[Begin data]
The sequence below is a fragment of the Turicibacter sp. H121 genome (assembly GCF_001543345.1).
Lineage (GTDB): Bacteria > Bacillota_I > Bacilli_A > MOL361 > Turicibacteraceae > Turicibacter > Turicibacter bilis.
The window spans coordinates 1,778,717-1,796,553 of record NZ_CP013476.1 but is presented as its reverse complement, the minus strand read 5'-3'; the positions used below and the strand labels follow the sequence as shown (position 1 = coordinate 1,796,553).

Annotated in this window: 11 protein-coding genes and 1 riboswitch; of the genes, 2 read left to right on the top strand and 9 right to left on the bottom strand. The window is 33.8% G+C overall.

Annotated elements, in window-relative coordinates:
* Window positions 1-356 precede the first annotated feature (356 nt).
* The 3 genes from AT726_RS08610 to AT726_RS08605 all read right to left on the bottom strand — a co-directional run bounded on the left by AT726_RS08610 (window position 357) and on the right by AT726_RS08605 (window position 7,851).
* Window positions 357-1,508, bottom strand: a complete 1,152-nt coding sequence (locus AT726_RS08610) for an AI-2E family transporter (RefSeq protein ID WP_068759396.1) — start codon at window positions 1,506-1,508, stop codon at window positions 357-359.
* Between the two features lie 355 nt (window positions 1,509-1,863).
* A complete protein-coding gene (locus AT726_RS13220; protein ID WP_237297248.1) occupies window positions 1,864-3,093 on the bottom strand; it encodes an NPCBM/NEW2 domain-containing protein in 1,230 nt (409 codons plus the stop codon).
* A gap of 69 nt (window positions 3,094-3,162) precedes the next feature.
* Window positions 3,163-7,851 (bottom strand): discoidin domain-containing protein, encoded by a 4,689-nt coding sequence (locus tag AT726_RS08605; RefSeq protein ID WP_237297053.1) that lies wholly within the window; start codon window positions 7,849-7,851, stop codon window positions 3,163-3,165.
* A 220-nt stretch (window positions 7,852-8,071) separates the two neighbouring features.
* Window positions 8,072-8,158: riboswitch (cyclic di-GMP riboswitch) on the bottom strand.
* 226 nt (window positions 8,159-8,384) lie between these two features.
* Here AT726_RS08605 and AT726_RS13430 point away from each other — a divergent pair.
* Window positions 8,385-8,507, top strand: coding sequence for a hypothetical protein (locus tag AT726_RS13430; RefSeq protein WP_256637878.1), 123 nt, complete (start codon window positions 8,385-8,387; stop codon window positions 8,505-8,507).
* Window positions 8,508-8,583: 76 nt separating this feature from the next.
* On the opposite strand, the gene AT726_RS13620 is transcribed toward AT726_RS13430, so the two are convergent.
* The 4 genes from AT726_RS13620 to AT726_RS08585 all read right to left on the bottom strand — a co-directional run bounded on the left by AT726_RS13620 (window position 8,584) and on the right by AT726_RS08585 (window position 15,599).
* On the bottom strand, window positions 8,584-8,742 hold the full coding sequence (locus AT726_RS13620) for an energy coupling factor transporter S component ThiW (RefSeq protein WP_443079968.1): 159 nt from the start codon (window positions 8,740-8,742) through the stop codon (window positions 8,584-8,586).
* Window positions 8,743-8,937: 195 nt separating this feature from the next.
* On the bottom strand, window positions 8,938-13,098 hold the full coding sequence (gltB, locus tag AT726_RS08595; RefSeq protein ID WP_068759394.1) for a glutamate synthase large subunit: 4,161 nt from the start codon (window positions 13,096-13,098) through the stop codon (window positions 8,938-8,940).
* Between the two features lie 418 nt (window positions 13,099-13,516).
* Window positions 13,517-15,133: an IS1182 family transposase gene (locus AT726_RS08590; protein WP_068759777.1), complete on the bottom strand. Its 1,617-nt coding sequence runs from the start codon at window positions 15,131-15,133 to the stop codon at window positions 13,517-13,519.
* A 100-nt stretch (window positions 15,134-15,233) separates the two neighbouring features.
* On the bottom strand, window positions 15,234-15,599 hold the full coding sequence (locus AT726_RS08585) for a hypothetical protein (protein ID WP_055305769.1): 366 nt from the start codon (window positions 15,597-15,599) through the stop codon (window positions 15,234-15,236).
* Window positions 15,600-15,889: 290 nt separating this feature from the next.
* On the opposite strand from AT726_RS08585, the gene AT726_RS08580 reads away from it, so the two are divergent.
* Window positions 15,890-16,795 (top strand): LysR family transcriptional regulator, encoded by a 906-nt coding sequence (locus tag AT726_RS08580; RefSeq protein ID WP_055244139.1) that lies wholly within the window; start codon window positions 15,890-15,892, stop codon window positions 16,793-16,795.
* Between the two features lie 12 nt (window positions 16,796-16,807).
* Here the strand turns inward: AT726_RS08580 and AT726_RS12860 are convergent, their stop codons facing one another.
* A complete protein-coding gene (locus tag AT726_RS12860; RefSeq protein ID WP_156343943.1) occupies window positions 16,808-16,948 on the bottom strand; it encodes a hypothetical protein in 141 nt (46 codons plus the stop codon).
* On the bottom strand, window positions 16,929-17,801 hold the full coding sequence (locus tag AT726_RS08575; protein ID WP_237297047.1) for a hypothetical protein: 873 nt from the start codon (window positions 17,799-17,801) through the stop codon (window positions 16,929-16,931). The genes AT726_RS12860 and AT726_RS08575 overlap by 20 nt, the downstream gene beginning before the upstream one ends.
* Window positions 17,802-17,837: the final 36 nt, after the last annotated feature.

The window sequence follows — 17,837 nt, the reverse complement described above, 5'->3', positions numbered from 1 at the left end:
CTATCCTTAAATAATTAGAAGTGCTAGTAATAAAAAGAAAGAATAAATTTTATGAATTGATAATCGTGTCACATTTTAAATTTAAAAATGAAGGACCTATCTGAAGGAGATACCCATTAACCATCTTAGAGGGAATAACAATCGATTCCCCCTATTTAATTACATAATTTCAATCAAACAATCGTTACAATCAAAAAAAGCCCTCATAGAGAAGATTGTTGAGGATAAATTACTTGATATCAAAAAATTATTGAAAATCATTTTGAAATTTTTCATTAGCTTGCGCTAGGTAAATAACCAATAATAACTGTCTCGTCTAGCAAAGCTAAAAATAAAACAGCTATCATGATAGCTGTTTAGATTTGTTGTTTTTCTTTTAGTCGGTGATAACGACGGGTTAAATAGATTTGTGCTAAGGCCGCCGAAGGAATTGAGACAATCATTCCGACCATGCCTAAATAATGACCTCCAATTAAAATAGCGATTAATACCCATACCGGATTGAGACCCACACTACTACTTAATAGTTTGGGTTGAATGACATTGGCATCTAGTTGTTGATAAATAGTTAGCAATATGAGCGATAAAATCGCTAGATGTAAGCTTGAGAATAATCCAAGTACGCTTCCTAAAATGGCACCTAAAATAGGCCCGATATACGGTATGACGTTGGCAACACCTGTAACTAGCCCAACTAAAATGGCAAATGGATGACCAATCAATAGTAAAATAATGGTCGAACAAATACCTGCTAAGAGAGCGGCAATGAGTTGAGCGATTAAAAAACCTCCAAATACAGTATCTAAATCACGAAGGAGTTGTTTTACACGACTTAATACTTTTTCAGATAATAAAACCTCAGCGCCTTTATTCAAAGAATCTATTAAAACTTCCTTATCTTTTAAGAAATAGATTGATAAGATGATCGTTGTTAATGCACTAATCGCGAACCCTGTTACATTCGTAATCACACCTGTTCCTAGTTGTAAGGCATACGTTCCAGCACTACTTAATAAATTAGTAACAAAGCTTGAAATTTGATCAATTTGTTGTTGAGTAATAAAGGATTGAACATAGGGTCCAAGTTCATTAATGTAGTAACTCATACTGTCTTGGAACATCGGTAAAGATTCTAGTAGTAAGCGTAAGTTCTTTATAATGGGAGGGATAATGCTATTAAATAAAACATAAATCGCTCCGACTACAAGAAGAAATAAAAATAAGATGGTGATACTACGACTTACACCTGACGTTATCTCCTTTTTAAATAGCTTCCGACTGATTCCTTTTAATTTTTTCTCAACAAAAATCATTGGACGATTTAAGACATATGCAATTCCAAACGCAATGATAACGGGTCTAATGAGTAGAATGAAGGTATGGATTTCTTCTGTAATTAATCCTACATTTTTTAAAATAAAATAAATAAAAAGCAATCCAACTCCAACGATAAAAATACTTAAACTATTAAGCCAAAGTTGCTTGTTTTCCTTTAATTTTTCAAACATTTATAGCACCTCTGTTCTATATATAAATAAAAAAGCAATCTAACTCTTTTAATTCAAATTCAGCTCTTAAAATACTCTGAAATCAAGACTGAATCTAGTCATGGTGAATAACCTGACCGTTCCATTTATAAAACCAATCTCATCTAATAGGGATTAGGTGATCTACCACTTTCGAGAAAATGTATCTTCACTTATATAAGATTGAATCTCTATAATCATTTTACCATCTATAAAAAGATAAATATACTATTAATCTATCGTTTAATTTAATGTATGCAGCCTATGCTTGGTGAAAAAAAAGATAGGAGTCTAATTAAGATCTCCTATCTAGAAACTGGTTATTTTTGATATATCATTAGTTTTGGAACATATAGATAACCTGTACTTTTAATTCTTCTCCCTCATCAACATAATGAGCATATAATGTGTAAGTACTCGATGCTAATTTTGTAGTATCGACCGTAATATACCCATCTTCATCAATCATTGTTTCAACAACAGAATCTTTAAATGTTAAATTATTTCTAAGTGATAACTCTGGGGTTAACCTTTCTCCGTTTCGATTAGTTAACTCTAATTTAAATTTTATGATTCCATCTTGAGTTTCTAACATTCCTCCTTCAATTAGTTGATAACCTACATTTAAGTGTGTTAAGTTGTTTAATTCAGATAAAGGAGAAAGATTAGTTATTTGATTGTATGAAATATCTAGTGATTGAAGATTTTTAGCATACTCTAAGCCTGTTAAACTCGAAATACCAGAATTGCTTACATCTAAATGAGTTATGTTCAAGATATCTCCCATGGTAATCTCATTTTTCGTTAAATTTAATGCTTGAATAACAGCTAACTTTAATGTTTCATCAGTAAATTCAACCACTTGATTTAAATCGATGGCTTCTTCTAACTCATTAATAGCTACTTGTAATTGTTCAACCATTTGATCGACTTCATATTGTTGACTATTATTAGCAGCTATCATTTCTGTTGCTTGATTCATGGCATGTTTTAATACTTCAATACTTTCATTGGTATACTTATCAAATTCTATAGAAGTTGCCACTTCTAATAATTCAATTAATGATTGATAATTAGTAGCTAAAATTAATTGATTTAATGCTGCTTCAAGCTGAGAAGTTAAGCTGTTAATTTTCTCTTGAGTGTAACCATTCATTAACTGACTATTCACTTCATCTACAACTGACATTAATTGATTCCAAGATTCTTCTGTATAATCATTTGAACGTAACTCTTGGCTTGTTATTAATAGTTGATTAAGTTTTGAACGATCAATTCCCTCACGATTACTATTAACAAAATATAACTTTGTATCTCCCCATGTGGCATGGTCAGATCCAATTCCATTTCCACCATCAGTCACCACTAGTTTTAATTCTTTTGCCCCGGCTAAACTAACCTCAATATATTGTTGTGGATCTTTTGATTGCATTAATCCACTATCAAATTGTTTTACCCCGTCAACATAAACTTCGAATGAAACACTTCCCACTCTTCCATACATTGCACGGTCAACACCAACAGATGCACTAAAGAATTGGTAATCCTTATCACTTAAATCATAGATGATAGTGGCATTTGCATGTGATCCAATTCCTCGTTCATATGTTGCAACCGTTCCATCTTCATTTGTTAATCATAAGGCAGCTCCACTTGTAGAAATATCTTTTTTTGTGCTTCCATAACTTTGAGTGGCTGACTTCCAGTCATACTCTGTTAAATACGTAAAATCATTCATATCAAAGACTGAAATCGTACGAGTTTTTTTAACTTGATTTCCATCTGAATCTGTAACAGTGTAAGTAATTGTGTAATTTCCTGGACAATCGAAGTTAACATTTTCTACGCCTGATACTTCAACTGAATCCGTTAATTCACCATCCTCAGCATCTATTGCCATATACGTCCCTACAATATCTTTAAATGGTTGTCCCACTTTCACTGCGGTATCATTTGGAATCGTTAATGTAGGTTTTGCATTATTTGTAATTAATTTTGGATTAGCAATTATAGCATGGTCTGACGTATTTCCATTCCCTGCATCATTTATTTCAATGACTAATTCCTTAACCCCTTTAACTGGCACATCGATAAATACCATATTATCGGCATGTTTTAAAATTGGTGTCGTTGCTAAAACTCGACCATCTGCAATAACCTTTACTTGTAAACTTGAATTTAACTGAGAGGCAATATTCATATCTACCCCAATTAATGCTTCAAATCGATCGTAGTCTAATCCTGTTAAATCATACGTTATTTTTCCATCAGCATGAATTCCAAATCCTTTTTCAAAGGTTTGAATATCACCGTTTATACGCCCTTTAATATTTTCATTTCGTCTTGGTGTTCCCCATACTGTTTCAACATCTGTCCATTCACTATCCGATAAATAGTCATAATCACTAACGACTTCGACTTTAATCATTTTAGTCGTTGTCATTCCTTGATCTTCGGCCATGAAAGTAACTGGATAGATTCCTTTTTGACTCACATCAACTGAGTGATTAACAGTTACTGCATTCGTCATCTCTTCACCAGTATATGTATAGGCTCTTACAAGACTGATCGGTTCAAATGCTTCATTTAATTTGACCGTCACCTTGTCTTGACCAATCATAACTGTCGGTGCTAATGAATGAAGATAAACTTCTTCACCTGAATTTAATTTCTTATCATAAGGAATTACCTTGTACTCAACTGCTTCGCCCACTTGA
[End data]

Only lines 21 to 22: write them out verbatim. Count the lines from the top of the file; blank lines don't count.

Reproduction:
* On the bottom strand, window positions 8,584-8,742 hold the full coding sequence (locus AT726_RS13620) for an energy coupling factor transporter S component ThiW (RefSeq protein WP_443079968.1): 159 nt from the start codon (window positions 8,740-8,742) through the stop codon (window positions 8,584-8,586).
* Window positions 8,743-8,937: 195 nt separating this feature from the next.